Evaluation of the knowledge of radiation safety during diagnostic procedures among the medical staff.
Material/Methods
The study consisted of a questionnaire survey. The questionnaire consisted of seven closed-ended questions concerning the knowledge of the effects of exposure to ionizing radiation as well as questions related to responder’s profession and work experience. The study group included a total of 150 individuals from four professional groups: nurses, doctors, medical technicians, support staff. The study was carried out in the three largest hospitals in Gdańsk between July and October 2013.
Results
The highest rates of correct answers to questions related to the issue of radiation protection were provided by the staff of radiology facilities and emergency departments with 1–5 years of professional experience. The most vulnerable group in terms of the knowledge of these issues consisted of individuals working at surgical wards with 11–15 years of professional experience.
Conclusions
Education in the field of radiological protection should be a subject of periodic training of medical personnel regardless of position and length of service.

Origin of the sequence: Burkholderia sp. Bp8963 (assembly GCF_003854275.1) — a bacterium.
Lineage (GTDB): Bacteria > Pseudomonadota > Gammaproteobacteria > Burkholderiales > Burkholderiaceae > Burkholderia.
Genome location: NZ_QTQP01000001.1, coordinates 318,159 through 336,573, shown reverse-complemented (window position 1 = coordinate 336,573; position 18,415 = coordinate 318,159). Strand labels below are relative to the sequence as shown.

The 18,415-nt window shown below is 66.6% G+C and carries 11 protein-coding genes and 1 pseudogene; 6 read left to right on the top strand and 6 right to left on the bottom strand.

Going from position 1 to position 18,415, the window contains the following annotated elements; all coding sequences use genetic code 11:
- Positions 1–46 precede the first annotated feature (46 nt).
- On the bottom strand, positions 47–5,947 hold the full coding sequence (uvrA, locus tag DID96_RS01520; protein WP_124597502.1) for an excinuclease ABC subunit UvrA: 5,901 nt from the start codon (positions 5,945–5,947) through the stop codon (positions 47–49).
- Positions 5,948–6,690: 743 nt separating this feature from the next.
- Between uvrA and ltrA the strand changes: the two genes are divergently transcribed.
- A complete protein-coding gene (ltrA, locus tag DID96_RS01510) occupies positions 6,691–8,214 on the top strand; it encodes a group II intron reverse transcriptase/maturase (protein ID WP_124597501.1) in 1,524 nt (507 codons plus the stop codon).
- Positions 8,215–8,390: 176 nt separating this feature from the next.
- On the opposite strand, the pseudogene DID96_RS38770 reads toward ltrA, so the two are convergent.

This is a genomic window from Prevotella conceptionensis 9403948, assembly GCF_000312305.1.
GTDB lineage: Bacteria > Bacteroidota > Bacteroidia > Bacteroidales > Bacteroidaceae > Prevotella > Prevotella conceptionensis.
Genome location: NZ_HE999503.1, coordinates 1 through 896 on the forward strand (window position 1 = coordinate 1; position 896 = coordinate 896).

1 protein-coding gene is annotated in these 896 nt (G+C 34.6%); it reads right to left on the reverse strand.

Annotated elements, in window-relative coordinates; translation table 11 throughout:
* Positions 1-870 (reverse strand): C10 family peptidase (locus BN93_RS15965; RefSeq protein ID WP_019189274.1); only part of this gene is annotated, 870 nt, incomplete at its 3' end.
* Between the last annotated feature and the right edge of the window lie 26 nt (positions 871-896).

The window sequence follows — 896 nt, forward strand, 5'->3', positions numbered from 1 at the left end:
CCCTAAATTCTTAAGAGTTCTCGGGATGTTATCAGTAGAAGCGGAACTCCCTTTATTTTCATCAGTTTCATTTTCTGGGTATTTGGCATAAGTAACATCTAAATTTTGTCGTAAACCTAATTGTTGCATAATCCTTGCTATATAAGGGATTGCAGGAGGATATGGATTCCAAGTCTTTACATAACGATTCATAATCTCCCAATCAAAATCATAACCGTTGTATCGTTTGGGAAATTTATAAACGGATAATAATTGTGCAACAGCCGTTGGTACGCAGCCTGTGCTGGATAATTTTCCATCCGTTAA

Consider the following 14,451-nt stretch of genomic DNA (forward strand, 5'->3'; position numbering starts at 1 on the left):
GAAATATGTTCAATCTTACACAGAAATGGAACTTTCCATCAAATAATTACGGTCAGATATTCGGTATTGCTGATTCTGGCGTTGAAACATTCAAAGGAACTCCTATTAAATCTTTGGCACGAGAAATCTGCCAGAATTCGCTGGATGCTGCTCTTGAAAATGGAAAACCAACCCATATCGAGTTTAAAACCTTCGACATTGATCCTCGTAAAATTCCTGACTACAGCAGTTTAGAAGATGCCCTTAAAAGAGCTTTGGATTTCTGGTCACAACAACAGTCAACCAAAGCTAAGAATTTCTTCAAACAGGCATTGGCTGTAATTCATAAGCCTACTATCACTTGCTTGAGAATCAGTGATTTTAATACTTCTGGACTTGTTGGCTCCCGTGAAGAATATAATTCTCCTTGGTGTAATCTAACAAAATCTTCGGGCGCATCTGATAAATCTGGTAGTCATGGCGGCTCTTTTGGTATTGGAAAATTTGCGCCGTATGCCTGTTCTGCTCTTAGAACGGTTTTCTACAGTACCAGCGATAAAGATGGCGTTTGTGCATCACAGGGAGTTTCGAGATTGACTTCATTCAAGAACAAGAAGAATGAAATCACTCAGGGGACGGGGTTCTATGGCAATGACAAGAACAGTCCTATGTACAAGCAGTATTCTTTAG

doi:10.12659/PJR.892758
PMCID: PMC4315635
Medical Staff; Radiation Dosage; Radiation Protection
10.  Toxic Lung Injury in a Patient Addicted to “Legal Highs” – Case Study 
Summary
Background
Toxic lung injury may manifest itself in many different ways, ranging from respiratory tract irritation and pulmonary edema in severe cases to constrictive bronchiolitis, being a more distant consequence.
It is most often the result of accidental exposure to harmful substances at work, at home, or a consequence of industrial disaster.
Case Report
This article presents a case of toxic lung injury which occurred after inhalation of legal highs, the so-called “artificial hashish” and at first presented itself radiologically as interstitial pneumonia with pleural effusion and clinically as hypoxemic respiratory insufficiency. After treatment with high doses of steroids, it was histopathologically diagnosed as organizing pneumonia with lipid bodies.